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Child and adolescent abuse and subsequent victimization: a prospective study.
Child Abuse Negl. 2005 Dec; 29(12):1373-94.CA

Abstract

OBJECTIVE

We investigated the possible reciprocal relationship between victimization experiences and psychological functioning by assessing abuse experiences in childhood, adolescence, and during a 2-month follow-up period.

METHOD

At the beginning of the study (Time 1), abuse histories, trauma and depressive symptoms, and interpersonal functioning were assessed in 551 college women. Subsequent victimization experiences and psychological outcomes were assessed at the follow-up (Time 2).

RESULTS

Path analyses indicated that verbal abuse by the mother and father were predictive of various psychological outcomes as measured at Time 1 and emerged as the only significant predictors of adolescent dating violence. Adolescent dating violence subsequently predicted the experience of dating violence during the 2-month follow-up period. Paternal physical abuse predicted adolescent sexual victimization which subsequently predicted all symptom measures at Time 1. Conversely, the experience of adolescent physical dating violence was not predictive of any of the symptom measures at Time 1. For those women who experienced dating violence during the follow-up, however, the severity of their abusive experiences was related to both depression and interpersonal problems assessed at Time 2. In comparison, for those women who experienced sexual victimization during the follow-up period, the severity of their abusive experiences was related to trauma symptoms. Interpersonal problems emerged as both an aftereffect of adolescent sexual victimization experience and a predictor of a subsequent sexual victimization experience during the follow-up.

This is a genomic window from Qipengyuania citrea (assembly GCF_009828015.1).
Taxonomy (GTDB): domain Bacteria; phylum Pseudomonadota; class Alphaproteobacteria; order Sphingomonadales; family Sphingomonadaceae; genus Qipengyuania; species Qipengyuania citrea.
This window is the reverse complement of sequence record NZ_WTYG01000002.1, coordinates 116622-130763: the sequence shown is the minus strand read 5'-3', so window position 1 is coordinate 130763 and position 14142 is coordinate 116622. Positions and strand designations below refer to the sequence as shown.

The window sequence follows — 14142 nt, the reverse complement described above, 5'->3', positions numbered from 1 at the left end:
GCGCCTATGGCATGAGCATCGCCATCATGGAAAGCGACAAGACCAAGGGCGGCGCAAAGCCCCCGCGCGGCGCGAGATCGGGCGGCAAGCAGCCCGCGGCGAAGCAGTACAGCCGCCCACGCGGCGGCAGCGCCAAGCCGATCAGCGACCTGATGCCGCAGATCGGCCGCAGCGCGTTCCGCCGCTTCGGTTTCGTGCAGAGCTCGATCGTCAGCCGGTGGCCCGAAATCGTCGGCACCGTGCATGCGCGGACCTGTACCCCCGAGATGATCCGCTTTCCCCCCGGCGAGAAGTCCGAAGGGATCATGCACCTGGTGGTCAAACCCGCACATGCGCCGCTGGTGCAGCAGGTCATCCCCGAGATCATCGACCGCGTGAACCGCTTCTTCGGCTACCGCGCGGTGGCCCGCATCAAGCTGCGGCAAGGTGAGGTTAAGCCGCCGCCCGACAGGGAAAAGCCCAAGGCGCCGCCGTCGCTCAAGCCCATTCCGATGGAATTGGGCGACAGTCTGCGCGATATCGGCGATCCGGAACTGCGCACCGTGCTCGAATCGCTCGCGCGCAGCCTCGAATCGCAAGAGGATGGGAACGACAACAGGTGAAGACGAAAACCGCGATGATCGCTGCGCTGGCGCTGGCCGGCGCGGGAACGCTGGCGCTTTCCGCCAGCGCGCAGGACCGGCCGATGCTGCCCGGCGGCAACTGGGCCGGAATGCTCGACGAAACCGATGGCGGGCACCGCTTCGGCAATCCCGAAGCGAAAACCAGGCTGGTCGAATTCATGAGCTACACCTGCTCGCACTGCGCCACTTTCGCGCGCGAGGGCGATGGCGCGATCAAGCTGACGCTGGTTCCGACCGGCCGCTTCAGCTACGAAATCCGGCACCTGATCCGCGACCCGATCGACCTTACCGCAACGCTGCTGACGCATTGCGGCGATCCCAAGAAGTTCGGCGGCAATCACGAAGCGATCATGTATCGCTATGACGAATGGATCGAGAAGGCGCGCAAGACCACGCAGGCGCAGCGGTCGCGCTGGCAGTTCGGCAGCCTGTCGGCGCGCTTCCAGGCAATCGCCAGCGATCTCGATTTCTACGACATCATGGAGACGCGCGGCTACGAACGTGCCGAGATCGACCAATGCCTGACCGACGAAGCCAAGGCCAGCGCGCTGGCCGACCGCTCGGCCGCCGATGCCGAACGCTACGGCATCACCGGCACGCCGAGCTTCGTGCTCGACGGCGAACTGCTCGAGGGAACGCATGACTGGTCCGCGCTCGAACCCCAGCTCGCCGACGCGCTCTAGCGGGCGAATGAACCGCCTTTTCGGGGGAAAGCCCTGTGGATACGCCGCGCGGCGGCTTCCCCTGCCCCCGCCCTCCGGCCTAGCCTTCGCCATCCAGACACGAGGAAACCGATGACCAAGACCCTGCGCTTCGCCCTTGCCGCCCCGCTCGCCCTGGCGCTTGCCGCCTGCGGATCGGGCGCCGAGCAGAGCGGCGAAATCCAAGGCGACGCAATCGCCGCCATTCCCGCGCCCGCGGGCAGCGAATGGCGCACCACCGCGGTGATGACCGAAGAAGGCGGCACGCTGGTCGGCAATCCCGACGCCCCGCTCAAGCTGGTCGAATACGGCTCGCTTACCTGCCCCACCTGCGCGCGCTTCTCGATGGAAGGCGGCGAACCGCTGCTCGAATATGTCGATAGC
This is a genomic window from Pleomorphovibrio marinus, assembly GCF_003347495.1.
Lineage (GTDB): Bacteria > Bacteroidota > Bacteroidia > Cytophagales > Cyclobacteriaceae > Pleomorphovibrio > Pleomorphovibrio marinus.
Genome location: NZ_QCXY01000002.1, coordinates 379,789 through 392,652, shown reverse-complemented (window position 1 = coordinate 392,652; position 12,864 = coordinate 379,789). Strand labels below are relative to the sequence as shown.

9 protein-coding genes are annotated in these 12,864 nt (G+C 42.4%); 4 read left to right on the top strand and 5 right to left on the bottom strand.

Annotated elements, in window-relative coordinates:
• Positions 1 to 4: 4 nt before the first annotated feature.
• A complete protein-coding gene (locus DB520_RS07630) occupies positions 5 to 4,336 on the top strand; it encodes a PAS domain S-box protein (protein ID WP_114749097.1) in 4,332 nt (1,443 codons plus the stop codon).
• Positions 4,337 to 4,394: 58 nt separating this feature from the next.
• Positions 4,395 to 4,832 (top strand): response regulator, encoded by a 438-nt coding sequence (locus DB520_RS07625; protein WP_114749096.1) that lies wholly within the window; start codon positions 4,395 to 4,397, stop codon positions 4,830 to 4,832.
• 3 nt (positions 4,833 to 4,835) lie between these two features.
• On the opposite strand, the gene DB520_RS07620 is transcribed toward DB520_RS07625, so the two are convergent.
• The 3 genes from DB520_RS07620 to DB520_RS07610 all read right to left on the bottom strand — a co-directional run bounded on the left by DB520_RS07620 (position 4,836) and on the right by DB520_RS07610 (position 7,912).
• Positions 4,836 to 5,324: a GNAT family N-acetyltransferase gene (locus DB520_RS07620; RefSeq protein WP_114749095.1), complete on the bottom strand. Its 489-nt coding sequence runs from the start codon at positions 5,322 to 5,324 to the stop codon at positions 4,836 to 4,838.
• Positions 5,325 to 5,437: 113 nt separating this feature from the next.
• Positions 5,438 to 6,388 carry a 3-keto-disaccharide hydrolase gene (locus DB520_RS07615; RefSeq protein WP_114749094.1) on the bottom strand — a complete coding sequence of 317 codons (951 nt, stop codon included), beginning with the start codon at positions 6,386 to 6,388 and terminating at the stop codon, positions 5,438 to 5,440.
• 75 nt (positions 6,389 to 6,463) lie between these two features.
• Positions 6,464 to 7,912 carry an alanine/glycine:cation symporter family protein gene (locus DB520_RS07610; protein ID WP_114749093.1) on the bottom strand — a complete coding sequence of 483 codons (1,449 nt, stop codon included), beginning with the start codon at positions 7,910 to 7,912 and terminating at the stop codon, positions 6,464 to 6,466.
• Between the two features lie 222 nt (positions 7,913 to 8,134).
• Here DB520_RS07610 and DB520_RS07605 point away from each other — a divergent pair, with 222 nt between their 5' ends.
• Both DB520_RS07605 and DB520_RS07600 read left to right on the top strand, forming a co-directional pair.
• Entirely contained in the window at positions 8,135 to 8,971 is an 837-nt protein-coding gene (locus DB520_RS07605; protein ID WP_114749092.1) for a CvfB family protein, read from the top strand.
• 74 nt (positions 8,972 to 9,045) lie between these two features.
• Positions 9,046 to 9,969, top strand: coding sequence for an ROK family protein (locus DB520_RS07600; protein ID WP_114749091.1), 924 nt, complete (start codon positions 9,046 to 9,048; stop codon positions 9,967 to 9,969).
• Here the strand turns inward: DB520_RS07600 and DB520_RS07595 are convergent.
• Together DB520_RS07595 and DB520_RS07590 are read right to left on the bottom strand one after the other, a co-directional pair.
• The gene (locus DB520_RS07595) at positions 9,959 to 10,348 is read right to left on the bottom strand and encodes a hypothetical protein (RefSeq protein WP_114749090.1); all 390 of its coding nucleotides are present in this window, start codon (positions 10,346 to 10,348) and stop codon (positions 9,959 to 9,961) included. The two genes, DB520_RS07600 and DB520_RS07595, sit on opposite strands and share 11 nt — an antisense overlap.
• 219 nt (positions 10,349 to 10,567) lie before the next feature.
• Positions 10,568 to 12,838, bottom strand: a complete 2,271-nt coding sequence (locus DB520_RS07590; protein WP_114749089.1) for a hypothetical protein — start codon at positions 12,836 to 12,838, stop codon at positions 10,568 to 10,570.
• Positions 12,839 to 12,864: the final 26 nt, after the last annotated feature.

CONCLUSIONS

Given that emotional abuse emerged as a predictor of adolescent dating violence and psychological outcomes, researchers and clinicians need to continue to explore this problem. Further, it is important to assess how interpersonal problems contribute to the risk of subsequent sexual victimization and to try to break the cycle between adolescent abuse experiences and subsequent physical and sexual assaults.

Authors+Show Affiliations

Christian Counseling Center, Grand Rapids, MI, USA.No affiliation info availableNo affiliation info availableNo affiliation info availableNo affiliation info available

Pub Type(s)

Journal Article

Language

eng

PubMed ID

16293305

Citation

Rich, Cindy L., et al. "Child and Adolescent Abuse and Subsequent Victimization: a Prospective Study." Child Abuse & Neglect, vol. 29, no. 12, 2005, pp. 1373-94.
Rich CL, Gidycz CA, Warkentin JB, et al. Child and adolescent abuse and subsequent victimization: a prospective study. Child Abuse Negl. 2005;29(12):1373-94.
Rich, C. L., Gidycz, C. A., Warkentin, J. B., Loh, C., & Weiland, P. (2005). Child and adolescent abuse and subsequent victimization: a prospective study. Child Abuse & Neglect, 29(12), 1373-94.